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Irina Slav

Irina Slav

Irina is a writer for the U.S.-based Divergente LLC consulting firm with over a decade of experience writing on the oil and gas industry.

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Trump-Xi Deal Could Fuel A U.S. LNG Boom

When President Trump came into office, he openly resented the major trade deficit with Asia’s number-two economy and vowed to remedy the situation. While his words smacked of economic protectionism to many, the latest news about China-U.S. economic relations reveal a different picture.

While back in February the U.S. president talked about trade wars, last week he and Xi Jinping struck a deal that would see China receive more U.S. natural gas, as well as additional beef and poultry.

This week, the chairman of the China National Petroleum Corp., the largest state energy company, told Bloomberg in an interview that CNPC would gladly boost its U.S. oil and LNG imports. “The U.S. has very rich oil and gas resources, and as China pursues a diversification of its crude supply the U.S. will of course be one of the sources. We will consider exploring cooperation in areas such as jointly developing liquefied natural gas facilities and gas transport,” Wang Yilin said.

China can certainly do with the diversification, as its energy needs are growing inexorably. It is already the biggest buyer of U.S. crude, ahead of Canada, importing a total of 8.08 million barrels of oil in February. China imports this much oil on a daily basis, so in the scheme of things, US oil imports are a relatively small portion of the overall, based on China’s average daily import rate for the same month, but this figure will certainly grow with Beijing’s diversification drive.

The news is even better for U.S. gas. When the Trump-Xi deal was announced, shares in Cheniere Energy, currently the only LNG exporter in the country, jumped by 3.3 percent. The trade deal will likely provide a major boost for other LNG export hopefuls, too. However, not all will be easy.

First, China’s diversification is not necessarily focused only on the U.S. On the contrary, Beijing is unlikely to succumb to overreliance on one single source of energy. What’s more, U.S. LNG may find it tough to compete with supply from Australia and Qatar. All that without even mentioning the Power of Siberia gas pipeline that will see China import 38 billion cu m of gas annually, starting in 2025, strengthening ties between Beijing and Moscow.

In a recent report, the CNBC quoted analysts as suggesting the competition may prove too stiff. “China is much nearer and much cheaper to ship from Australia, for example, or Qatar,” said S&P Platts’ regional director for energy pricing, Alan Banniser. According to him, Europe is the most logical market for U.S. gas. Related: Oil Prices Set To Rise On Back Of OPEC Deal Extension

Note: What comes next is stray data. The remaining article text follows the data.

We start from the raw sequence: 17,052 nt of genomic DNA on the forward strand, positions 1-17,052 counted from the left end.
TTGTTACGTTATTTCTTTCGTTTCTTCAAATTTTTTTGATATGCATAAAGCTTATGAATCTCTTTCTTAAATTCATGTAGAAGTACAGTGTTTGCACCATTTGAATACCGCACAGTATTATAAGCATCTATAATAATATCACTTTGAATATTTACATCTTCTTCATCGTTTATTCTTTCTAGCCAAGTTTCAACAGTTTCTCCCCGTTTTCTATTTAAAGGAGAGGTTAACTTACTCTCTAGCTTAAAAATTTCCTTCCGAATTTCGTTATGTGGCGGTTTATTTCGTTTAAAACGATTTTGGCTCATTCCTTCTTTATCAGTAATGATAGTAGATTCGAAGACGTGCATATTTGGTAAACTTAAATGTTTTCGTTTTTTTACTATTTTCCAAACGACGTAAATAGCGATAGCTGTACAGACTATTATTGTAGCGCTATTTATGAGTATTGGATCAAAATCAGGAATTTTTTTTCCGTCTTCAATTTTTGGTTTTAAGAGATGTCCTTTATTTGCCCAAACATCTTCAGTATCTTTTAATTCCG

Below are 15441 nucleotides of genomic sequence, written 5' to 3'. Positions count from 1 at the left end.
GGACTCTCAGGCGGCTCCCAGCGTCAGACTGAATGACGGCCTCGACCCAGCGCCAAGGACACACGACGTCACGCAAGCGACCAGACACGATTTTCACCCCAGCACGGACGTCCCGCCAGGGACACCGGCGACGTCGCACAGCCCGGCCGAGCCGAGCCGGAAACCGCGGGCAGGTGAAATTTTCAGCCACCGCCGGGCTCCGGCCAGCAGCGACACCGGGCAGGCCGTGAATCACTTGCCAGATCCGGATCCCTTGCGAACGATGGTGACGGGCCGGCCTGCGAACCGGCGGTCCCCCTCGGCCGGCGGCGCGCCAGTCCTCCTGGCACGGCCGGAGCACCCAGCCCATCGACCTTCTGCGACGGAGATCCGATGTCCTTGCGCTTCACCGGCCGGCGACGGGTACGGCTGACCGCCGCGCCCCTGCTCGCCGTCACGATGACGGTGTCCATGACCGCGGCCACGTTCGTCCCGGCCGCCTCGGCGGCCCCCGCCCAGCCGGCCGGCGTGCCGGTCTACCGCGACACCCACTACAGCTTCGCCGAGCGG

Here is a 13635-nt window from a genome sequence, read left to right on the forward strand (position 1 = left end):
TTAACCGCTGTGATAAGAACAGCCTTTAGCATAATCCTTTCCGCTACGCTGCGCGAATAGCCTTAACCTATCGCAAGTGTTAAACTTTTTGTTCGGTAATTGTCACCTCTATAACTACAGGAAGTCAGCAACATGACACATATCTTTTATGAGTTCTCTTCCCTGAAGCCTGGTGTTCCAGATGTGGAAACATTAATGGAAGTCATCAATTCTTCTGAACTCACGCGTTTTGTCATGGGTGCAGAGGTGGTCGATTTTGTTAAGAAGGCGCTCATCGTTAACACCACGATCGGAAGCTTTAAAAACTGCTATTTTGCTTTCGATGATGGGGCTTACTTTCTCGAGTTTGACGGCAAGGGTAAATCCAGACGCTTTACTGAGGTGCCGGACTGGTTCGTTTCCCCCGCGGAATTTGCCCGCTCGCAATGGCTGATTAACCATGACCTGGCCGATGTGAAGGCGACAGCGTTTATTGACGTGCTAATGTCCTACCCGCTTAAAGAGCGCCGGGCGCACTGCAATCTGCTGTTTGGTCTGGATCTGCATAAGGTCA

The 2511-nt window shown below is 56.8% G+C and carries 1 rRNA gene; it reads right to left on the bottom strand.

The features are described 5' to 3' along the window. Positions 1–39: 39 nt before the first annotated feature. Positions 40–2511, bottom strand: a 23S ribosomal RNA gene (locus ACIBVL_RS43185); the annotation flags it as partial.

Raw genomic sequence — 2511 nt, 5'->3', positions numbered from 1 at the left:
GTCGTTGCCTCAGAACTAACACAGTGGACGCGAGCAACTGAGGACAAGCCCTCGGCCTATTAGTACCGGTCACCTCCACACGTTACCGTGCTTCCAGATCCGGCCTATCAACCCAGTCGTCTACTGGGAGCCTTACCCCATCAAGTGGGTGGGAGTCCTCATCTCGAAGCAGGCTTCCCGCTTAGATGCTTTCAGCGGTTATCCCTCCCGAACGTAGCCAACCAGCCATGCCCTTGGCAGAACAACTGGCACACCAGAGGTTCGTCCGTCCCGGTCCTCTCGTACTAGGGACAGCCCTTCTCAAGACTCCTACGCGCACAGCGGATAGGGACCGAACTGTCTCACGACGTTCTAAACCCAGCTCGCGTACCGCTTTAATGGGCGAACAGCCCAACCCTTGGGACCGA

Wood Mackenzie’s Massimo Di-Odoardo, for his part, told the CNBC that the trade deal put the U.S. in a position to benefit from gas import growth to the tune of US$26 billion annually but he, too, was cautious, adding that this “will depend on its competitiveness versus other global alternatives and Chinese buyer appetite for exposure to U.S. gas prices.”

The average price per thousand cu ft of U.S. LNG in February was US$5.99, up from a trough of US$3.65 per 1,000 cu ft reached in October 2016 but much lower than the US$16.67 from November 2015. Prices fell sharply between November 2015 and February 2016 as a lot of new supply came online and a glut ensued.

The glut is still here, and there is no gas-related OPEC to try and do anything about it, so prices are bound to stay low for a while longer. For how long, it is difficult to say. The good news is that demand for LNG will grow – according to Shell’s first ever LNG Outlook, by 4-5 percent annually until 2030. Capturing a piece of the Chinese market may be a challenge but the rewards to be reaped sure look like it’s worth it.

By Irina Slav for Oilprice.com

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  • rjs on May 17 2017 said:
    the trouble with this theory is that the US no longer has an oversupply of natural gas...since hitting 4 trillion cubic feet in October, our supplies have fallen faster than normal for the 6 winter months, despite population adjusted heating demand that was 17% below normal...combine exports and electric generation expansion, and the US is heading for a shortage by next winter...
  • Tony Regan on May 17 2017 said:
    What new trade deal? There is nothing new here? US LNG producers can already export to China and Chinese buyers have always been able to purchase US LNG - if they wished to. Point is Chinese buyers have held back from making commitments to buy US LNG having seen how Japanese, Korean and Indian buyers rushed in and are now regreting it. You would not normally expect it to be commercially viable to contract with the supplier furthest way from you. The numbers just don't work - the US is an expensive source of LNG.
    Some spot cargoes of US LNG have gone into China and that may continue to happen particularly in the winter, but see it as most unlikely we will see Chinese buyers making term commitments to take US LNG. They just don't need it.

    Note the comment from CNPC. He talked about jointly developing infrastructure not about buying LNG.
  • Naomi on May 21 2017 said:
    The USA Gulf coastline is a contiguous natural gas field holding enormous resources. I am not sure whether transportation is a cost when you have limitless fuel for transport and the other guy will purchase whatever arrives. There would be opportunity cost in the home market. Yet selling abroad supports the home market price. Natural gas as fuel for transport is not a cost. USA natural gas costs continue to be half the world price.

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